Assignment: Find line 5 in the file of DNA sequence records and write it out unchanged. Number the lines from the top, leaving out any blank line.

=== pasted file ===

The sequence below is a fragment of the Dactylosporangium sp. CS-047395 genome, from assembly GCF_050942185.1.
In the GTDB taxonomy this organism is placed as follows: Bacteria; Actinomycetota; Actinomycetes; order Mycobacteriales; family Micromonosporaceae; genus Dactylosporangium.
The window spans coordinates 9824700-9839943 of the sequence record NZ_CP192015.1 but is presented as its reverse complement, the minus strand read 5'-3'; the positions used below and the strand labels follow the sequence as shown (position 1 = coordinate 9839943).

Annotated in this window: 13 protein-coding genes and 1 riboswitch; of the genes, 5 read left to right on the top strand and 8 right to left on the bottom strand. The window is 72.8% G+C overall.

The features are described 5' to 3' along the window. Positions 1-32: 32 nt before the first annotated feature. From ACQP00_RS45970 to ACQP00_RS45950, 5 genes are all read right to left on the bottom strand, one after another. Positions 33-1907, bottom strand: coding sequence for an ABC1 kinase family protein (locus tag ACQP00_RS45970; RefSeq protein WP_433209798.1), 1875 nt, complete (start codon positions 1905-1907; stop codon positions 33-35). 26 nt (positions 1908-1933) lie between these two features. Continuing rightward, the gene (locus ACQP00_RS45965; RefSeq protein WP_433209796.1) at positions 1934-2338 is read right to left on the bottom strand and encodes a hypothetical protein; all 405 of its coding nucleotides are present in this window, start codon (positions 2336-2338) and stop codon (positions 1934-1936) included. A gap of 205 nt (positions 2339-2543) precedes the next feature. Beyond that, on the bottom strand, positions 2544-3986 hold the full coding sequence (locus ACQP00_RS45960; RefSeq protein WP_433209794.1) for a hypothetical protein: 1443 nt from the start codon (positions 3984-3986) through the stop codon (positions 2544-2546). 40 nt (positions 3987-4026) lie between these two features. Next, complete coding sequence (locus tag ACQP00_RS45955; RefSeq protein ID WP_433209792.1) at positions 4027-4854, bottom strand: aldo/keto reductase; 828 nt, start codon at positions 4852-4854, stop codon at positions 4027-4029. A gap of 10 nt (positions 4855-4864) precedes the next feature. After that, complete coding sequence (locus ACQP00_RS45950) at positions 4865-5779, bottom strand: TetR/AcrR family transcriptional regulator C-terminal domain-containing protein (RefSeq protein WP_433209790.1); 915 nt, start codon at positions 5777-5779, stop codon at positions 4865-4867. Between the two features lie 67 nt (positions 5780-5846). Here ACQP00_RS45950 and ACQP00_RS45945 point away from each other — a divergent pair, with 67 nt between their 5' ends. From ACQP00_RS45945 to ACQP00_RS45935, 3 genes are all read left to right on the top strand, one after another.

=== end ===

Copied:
The features are described 5' to 3' along the window. Positions 1-32: 32 nt before the first annotated feature. From ACQP00_RS45970 to ACQP00_RS45950, 5 genes are all read right to left on the bottom strand, one after another. Positions 33-1907, bottom strand: coding sequence for an ABC1 kinase family protein (locus tag ACQP00_RS45970; RefSeq protein WP_433209798.1), 1875 nt, complete (start codon positions 1905-1907; stop codon positions 33-35). 26 nt (positions 1908-1933) lie between these two features. Continuing rightward, the gene (locus ACQP00_RS45965; RefSeq protein WP_433209796.1) at positions 1934-2338 is read right to left on the bottom strand and encodes a hypothetical protein; all 405 of its coding nucleotides are present in this window, start codon (positions 2336-2338) and stop codon (positions 1934-1936) included. A gap of 205 nt (positions 2339-2543) precedes the next feature. Beyond that, on the bottom strand, positions 2544-3986 hold the full coding sequence (locus ACQP00_RS45960; RefSeq protein WP_433209794.1) for a hypothetical protein: 1443 nt from the start codon (positions 3984-3986) through the stop codon (positions 2544-2546). 40 nt (positions 3987-4026) lie between these two features. Next, complete coding sequence (locus tag ACQP00_RS45955; RefSeq protein ID WP_433209792.1) at positions 4027-4854, bottom strand: aldo/keto reductase; 828 nt, start codon at positions 4852-4854, stop codon at positions 4027-4029. A gap of 10 nt (positions 4855-4864) precedes the next feature. After that, complete coding sequence (locus ACQP00_RS45950) at positions 4865-5779, bottom strand: TetR/AcrR family transcriptional regulator C-terminal domain-containing protein (RefSeq protein WP_433209790.1); 915 nt, start codon at positions 5777-5779, stop codon at positions 4865-4867. Between the two features lie 67 nt (positions 5780-5846). Here ACQP00_RS45950 and ACQP00_RS45945 point away from each other — a divergent pair, with 67 nt between their 5' ends. From ACQP00_RS45945 to ACQP00_RS45935, 3 genes are all read left to right on the top strand, one after another.